In every country around the world, women face multiple barriers and gender-based discrimination in the workplace. The discrimination sets in early—from the kind of education girls get or till which age, to the kind of work they are channeled into. In both private and public spheres, women face occupational segregation, and multiple barriers—such as lack of access to land, capital, financial resources, and technology, as well as gender-based violence—due to cultural mindsets and stereotypes. These obstacles make it harder for women to get on an equal footing with men in the world of work. Legal barriers further compound gender inequalities.
Women are concentrated in lower-paid, lower-skill work with greater job insecurity and under-represented in decision-making roles and fields such as science and technology. Today, half the global working population works in services, a sector where women dominate. Women’s leadership and representation in trade unions, worker and employer organizations and corporate boards is critical to upholding fundamental labour rights and ensuring decent work for all.
Women are more likely to be unemployed than men worldwide, with wide disparities regionally.
From cooking and cleaning, to fetching water and firewood or taking care of children and the elderly, women bear a disproportionate burden of unpaid work across the world. Unpaid work supports the economy and often fills in for lack of public expenditures on social services and infrastructure. In fact, unpaid care and domestic work is valued to be 10 and 39 per cent of the Gross Domestic Product. This means it can contribute more to the economy than the manufacturing, commerce or transportation sectors. Besides men taking on a great share, policies that reduce and redistribute women’s and girls’ unpaid work, expand paid jobs in care services, and provide social protection and basic infrastructure, such as access to clean water, are essential for women to enter and remain in the paid labour force and realize their full economic potential.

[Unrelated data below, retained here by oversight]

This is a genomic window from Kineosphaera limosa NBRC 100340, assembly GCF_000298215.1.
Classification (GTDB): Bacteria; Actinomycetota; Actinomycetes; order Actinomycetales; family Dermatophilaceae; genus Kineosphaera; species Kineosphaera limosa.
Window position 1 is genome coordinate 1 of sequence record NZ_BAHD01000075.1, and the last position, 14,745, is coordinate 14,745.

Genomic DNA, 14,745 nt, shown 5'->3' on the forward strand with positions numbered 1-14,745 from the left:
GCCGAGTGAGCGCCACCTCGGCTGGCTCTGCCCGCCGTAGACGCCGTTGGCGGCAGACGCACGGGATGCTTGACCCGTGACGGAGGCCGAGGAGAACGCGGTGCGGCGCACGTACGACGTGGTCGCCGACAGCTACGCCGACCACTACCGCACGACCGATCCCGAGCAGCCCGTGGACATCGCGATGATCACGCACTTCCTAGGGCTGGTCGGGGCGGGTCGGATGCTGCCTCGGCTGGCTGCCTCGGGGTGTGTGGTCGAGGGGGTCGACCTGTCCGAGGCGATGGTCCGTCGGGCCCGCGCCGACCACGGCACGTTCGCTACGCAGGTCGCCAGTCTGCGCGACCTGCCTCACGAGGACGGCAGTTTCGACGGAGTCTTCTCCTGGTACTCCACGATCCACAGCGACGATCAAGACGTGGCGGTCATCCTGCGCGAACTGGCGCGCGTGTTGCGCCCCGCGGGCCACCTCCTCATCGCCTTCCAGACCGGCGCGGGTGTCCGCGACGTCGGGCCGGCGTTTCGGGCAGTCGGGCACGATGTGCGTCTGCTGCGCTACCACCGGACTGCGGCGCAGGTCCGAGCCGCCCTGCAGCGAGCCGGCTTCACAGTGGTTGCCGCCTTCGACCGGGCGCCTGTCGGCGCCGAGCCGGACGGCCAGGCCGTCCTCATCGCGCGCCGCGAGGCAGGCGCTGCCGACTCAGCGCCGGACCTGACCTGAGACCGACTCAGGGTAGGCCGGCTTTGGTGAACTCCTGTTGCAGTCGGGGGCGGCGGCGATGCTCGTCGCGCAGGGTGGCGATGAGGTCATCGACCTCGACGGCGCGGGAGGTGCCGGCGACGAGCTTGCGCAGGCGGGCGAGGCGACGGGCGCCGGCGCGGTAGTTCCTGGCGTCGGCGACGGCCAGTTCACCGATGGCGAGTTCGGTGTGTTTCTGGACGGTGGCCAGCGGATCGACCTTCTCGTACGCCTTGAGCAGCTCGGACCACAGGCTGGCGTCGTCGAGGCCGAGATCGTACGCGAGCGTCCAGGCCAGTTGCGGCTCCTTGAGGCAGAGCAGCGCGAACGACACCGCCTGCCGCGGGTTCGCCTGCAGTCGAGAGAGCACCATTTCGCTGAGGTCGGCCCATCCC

Globally, women only make 77 cents for every dollar men earn. This is a major cause of lifetime income inequality. At current rates, it will take 70 years to close this gap.